Formulating policy options for big data and AI development

27 Nov 2019 09:30h - 10:30h

Event report

[Read more session reports and updates from the 14th Internet Governance Forum]

Artificial intelligence (AI) has provided a significant number of benefits to our lives but has also caused disruptions in our economy, labour market, and human rights. The conference discussed the way forward to developing national and international policy on AI by applying UNESCO’s ROAM principles of: Human Rights, Openness, Accessibility, and Multistakeholder governance) developed to use AI and other technologies to achieve the sustainable development goals (SDGs).

UNESCO published the report ‘Steering AI and Advanced ICTs for Knowledge Societies,’ which explains the positive developments brought by AI, as well as its potential risks and challenges. The report analyses the impact of AI influencing various aspects of our lives. On the one hand, the right to information has been improved due to better Internet connectivity and proliferation of platforms. On the other, the exact same right could potentially be hindered by AI because it selects news and information that we see on the Internet based on our data. In regard to freedom of speech, AI is now removing hate speech and harmful content from online space, however, we need to ask ourselves what that means to freedom of speech. It is even considered problematic because of algorithmic biases, Ms Xianhong Hu (UNESCO) noted that we need to work towards eliminating bias in algorithms as the prevalence of automated decision-making has exponentially increased. Ms Jai Vipra (Tech Policy Researcher, IT for Change) explained that it is possible to reduce algorithm biases by regulating AI outputs and AI-generated decisions, whilst it is quite challenging to control the inputs, algorithms.

Disinformation and its impacts on electoral processes was another highlight from the session. While technological developments in general contributed to the improved system in elections by enabling e-voting, we have seen the use of AI for disinformation, deep fakes, and voter suppression. With these harmful activities, the use of information and communications technology (ICT) can potentially undermine the trust and credibility towards the democratic electoral systems. Mr Robert Krimmer (Managing Director and Founder, E-Voting.CC) pointed out the importance of regulation and policy in this context because freedom of speech could sometimes be the dilemma of democracy with or without technology.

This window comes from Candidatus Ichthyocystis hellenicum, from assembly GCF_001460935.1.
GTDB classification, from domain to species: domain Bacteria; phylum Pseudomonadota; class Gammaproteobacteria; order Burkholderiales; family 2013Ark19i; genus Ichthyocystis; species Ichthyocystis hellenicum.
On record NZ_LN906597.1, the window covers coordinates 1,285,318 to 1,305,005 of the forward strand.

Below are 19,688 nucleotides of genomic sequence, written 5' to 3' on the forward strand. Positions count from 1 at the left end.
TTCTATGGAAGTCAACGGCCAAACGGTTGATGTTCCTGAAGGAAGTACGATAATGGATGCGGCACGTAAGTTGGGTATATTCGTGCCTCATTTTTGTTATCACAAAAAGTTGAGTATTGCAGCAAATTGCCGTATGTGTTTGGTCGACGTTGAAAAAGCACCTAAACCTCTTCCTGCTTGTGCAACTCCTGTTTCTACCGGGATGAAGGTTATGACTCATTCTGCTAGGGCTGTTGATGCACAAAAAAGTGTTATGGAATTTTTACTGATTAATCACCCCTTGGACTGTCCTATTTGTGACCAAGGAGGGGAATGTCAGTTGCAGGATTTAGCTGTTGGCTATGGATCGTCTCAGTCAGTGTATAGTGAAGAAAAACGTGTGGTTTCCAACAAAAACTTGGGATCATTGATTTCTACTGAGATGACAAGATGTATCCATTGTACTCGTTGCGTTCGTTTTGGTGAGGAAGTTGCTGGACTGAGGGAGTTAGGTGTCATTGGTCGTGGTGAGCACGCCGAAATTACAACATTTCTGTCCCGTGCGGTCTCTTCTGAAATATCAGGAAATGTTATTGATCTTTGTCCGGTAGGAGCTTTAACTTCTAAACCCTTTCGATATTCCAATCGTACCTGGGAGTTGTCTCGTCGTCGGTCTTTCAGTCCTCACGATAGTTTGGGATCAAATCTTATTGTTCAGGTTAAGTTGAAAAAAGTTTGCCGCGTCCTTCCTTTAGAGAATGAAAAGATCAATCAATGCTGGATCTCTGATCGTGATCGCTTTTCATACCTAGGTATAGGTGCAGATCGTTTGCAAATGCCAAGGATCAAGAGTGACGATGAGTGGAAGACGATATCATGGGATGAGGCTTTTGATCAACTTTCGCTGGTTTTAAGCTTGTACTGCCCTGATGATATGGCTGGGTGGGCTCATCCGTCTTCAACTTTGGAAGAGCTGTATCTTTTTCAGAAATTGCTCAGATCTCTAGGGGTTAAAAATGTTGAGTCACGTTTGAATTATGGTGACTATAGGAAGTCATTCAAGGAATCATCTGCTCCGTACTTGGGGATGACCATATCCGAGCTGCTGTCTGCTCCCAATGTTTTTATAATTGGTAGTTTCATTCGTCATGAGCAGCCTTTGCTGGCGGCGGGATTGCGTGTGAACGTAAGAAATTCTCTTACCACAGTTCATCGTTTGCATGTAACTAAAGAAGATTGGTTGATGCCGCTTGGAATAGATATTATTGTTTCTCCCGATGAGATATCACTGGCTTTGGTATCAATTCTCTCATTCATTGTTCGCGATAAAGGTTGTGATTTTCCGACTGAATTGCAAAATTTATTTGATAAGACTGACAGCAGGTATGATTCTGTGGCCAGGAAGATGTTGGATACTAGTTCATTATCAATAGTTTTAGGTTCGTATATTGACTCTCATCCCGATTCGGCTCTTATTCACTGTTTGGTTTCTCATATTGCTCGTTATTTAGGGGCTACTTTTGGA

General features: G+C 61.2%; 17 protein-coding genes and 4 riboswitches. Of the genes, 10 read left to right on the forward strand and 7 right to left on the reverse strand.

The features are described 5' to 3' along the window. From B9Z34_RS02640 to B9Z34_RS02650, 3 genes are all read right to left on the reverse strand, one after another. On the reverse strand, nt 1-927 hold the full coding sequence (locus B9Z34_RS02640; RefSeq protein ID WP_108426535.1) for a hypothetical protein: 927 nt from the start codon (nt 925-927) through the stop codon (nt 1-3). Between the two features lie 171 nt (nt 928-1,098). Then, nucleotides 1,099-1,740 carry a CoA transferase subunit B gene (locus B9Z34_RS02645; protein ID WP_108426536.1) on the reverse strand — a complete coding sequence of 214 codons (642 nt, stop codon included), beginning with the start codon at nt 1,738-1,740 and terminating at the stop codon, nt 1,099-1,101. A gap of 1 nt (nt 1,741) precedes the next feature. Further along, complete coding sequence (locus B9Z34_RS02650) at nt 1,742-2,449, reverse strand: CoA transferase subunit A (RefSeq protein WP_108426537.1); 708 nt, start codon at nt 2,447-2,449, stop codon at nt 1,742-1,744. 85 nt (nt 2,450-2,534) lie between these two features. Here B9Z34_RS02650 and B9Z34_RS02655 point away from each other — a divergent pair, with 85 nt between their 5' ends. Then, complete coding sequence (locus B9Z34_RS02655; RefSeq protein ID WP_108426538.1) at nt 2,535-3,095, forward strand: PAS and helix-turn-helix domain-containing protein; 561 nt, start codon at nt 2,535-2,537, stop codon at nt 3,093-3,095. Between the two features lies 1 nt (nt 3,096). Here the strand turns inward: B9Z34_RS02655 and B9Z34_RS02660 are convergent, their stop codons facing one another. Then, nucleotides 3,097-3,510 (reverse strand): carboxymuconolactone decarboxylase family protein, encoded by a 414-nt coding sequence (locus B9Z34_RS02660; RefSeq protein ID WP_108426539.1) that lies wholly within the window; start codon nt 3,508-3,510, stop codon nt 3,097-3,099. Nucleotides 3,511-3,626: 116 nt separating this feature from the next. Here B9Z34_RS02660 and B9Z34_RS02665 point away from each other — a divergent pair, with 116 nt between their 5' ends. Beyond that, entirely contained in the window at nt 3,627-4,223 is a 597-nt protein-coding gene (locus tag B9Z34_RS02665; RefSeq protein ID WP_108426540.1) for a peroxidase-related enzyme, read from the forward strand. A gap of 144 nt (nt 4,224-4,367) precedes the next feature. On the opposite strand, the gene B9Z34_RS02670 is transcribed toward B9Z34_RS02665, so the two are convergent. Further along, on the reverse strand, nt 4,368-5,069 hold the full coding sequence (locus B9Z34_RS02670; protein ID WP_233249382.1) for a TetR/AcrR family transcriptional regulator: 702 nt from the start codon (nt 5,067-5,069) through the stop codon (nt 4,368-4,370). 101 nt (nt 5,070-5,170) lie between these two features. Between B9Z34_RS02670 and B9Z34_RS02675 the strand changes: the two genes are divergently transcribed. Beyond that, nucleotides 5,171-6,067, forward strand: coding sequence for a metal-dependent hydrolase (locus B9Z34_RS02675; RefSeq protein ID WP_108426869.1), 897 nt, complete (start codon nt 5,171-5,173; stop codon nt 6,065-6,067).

The panel also highlighted the two tensions between access to information, education, science, and culture. While AI can contribute to building an inclusive knowledge society, it can also accelerate the inequality of access to quality education, science, and culture between the wealthy population and the poor. Mr Alex Comninos (ICT Policy Researcher, Research ICT Africa) stressed the importance of reducing the digital divide across the globe simultaneously as Internet connectivity is a prerequisite for all the benefits generated by AI.

The reactionary tendency of policymakers towards AI issues was pointed out by the participants. To be proactive in a regulatory setting, it is integral to promote the multistakeholder approach, since the expertise on AI and other technologies mainly resides in the private sector. Moreover, to make AI a human-centric tool, the responsibility of the private sector was also noted as it can ensure the potential impact and implications of their products on human rights, before they release them to the market, or even before they develop the products.

By Nagisa Miyachi